Independent quality assessment scheme recommended by overpaid consultants sounds very expensive. David Ashforth's series of visiting every racetrack in the UK and Ireland in the Racing Post has done most of it for them already.

-The establishment of a new free membership club for younger adults that will offer discounted admission to many racecourses and shares in several racehorses.
See the Timeform Betfair Racing Club - already up and running, and there are probably others. Anything which takes the attention away from alcohol and onto enjoying the racing has to be worth looking at.

-A new website launched to promote horse racing to new and novice customers.
Can't see this doing much for the industry unless a massive amount is spent on promoting it via TV, radio, newspapers and online media.

-A central PR campaign from January to promote racing more effectively to a wider audience.
Maybe, but can still see it being marginalised.

How about a few others?

Invest in a reality TV series about the racing industry, such as Jockeys which ran in the US and launched the stunning Chantal Sutherland into the spotlight. The UK, Ireland and perhaps even France have enough interesting people in the sport to build a profile. It mightn't rate like Spooks, but if Ice Road Truckers can get viewers, surely a racing reality show could? The US industry is trying again with another style of show

Let the central racing body take care of race times. It is ridiculous that so many races go off at the same time, and that races can only start at times ending in 5 or 0. Off-course bookies hate it as they get a mad rush, and then the races in between are often less popular. If the industry wants to maximise betting turnover so they can receive better returns from the betting industry, then they need to address issues like this one.

Programming by geography - it's not rare to see three race meetings in the one day in the Home Counties while patrons up north can't find a meeting within a three-hour drive.

Focus on the good of racing in the non-industry media. If you ask most non-racing people about the sport, they'll say it's crooked because of the hysteria in the press about the Fallon case and other scandals. McCoy's 3000th winner, Denman winning another Hennessy giving at least a stone in weight, Sea The Stars winning everything in sight, Hayley Turner recovering from a serious head injury, famous names such as Sir Alex Ferguson and Andrew Lloyd Webber owning star horses etc are mostly ignored by the mainstream media.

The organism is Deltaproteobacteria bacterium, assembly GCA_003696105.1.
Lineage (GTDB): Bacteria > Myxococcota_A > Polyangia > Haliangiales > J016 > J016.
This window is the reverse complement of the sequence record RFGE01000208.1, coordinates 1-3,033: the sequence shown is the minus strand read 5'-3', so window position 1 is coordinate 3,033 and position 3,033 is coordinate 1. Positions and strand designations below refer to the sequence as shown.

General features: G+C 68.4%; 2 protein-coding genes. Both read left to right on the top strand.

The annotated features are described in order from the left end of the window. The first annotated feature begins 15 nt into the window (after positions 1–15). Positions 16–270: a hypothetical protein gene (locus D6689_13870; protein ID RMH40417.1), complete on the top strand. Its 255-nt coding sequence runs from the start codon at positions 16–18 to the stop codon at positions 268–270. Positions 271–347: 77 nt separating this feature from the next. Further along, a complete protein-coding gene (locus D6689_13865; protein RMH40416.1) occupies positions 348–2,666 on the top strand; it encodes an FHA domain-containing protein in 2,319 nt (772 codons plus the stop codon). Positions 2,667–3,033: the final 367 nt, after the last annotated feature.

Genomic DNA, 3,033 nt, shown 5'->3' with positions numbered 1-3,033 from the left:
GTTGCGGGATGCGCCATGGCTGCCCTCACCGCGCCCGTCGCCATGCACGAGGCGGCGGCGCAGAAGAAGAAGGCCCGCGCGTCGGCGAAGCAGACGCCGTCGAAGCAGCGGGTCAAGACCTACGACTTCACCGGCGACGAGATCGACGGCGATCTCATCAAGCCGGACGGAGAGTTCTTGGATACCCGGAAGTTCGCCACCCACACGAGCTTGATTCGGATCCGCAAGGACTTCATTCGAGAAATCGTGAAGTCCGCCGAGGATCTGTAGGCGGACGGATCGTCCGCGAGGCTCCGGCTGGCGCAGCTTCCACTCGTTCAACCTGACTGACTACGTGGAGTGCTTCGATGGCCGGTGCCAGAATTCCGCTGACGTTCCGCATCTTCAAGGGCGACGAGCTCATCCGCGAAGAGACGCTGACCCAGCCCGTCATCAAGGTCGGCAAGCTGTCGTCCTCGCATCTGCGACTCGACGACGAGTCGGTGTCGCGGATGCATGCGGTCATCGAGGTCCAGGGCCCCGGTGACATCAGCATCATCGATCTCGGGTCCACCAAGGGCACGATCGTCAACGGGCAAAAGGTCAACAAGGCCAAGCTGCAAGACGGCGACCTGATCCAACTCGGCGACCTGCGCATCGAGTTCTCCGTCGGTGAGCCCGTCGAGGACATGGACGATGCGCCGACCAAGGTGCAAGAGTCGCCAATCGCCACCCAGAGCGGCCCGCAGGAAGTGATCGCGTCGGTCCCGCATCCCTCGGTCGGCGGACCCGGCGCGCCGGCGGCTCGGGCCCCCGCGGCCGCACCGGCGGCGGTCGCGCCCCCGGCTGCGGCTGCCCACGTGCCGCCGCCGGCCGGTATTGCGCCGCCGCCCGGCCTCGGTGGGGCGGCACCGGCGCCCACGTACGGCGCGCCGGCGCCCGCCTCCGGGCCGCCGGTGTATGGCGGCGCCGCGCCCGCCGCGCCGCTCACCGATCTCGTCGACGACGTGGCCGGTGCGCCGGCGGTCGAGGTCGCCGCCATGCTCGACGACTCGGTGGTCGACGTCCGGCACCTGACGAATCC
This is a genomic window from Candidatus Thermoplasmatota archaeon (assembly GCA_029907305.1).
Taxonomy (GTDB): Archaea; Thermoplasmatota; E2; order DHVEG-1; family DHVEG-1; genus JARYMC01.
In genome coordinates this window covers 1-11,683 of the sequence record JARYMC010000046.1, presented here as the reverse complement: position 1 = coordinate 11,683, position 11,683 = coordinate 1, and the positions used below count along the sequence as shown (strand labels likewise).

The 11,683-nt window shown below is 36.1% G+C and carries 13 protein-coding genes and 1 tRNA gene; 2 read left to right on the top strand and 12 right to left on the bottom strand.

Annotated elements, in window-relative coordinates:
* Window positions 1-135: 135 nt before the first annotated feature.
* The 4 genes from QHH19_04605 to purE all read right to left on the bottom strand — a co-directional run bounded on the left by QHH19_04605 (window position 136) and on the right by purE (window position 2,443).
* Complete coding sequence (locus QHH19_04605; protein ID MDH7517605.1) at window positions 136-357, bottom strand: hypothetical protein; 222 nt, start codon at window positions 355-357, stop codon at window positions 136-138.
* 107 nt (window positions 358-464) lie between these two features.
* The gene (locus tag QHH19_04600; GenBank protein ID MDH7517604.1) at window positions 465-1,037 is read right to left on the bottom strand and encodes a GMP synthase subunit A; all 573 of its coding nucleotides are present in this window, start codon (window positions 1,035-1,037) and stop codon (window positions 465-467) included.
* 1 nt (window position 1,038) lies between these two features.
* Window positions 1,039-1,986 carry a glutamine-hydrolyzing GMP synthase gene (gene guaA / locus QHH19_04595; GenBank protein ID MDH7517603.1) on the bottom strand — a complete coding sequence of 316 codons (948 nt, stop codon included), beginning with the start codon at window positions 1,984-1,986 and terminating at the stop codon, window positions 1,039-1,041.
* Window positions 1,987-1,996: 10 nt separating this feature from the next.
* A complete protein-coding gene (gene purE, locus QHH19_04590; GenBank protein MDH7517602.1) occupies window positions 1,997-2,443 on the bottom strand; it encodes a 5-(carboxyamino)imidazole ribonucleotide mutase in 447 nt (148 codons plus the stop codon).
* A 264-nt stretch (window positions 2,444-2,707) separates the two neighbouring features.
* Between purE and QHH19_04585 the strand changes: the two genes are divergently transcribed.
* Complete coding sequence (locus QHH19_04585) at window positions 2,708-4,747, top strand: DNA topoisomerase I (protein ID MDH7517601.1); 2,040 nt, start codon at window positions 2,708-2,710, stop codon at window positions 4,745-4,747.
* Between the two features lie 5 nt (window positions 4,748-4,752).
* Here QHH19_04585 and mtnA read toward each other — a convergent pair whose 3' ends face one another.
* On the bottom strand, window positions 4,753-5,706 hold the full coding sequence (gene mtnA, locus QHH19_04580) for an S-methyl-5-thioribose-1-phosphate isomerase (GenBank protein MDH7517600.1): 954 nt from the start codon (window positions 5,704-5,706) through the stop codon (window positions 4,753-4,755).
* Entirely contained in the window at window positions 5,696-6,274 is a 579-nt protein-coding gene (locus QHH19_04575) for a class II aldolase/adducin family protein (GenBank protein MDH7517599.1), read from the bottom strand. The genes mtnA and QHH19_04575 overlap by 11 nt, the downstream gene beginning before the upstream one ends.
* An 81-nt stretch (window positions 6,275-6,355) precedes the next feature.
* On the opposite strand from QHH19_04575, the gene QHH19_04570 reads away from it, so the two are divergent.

Create some quality flat races for 4yos so that our star juveniles aren't rushed off to stud so early. Sea The Stars would never stay in training, but there will be plenty of last year's 3yos who couldn't get close to him who have been retired as well. Stars with appeal to the new racegoer have longevity.

Serve some real food in the public areas of racecourses rather than burgers and fried junk, and don't let vendors charge extortionate prices for it. It's not 1983 anymore, the health and tastes of the world have progressed.

Punters' clubs. Organise a syndicate where patrons can buy £20 shares and have bets placed in the big pools such as the Scoop6 by media personalities or pro punters. It has been popular in Australia, I've not heard of it in the UK. On big rollover days for the Scoop6, so many people would love to join a syndicate with a chance of winning, but they don't know how to get involved. Put some interesting people in charge of it like Zoey Bird and Dave Nevison, and it will attract people through the gate.

Piggy-back on the interest of high-profile sporting figure owners such as Michael Owen, Sir Alex Ferguson etc with family days, meet the players etc (assuming football fans can avoid fighting for a day).

Promote the Tote at every opportunity. The Tote generates the biggest return for the industry, it has the headline-grabbing jackpot pools on the Scoop6 and could do a lot better. I find it remarkable that its single race pools are so poor, especially exotics such as trifectas - these are huge overseas. Trifectas on big handicap races have the potential for huge payouts. Decimalisation will help its cause indirectly and it won't be sold anytime soon, no matter how desperate Gordon Brown is to save his arse at the ballot box.

Find a way to dilute the power of the rich (mostly Arab) owners. Nothing against them, they do wonders for flat racing, but they do alienate most small owners who can't compete against their wealth. Aus racing has country cups, restricted to horses who race on the smaller tracks, or trainers who operate away from the big training venues. Perhaps a series of decent value races could be created for syndicated horses, or owners with less than 10 horses. Give the little guy more of a go.

That will do for me, they can pay me if they want any more ideas :) Feel free to add your own ideas or slag mine off below, but at least try to be constructive please.

Sunday, 10 January 2010

1.01 beaten in biathlon

Now do you believe me that it's a great trading sport? Until the final round of shooting is finished, they should never be 1.01.

Jonsson looked like she hit the front at the last round of shooting when Tora Berger started missing, but then Jonsson missed some too and Andrea Henkel shot clear to win.

This Mass Start format is great, a mad rush and they're all out on the course together.

rich blokes seek government support to get richer and alienate racing industry even further

Gerry Harvey and John Singleton are very successful Aussie entrepreneurs with a deep interest in horse racing - but this latest story shows their interest in much more about their own pockets than for the good of the industry...

World's richest race pledge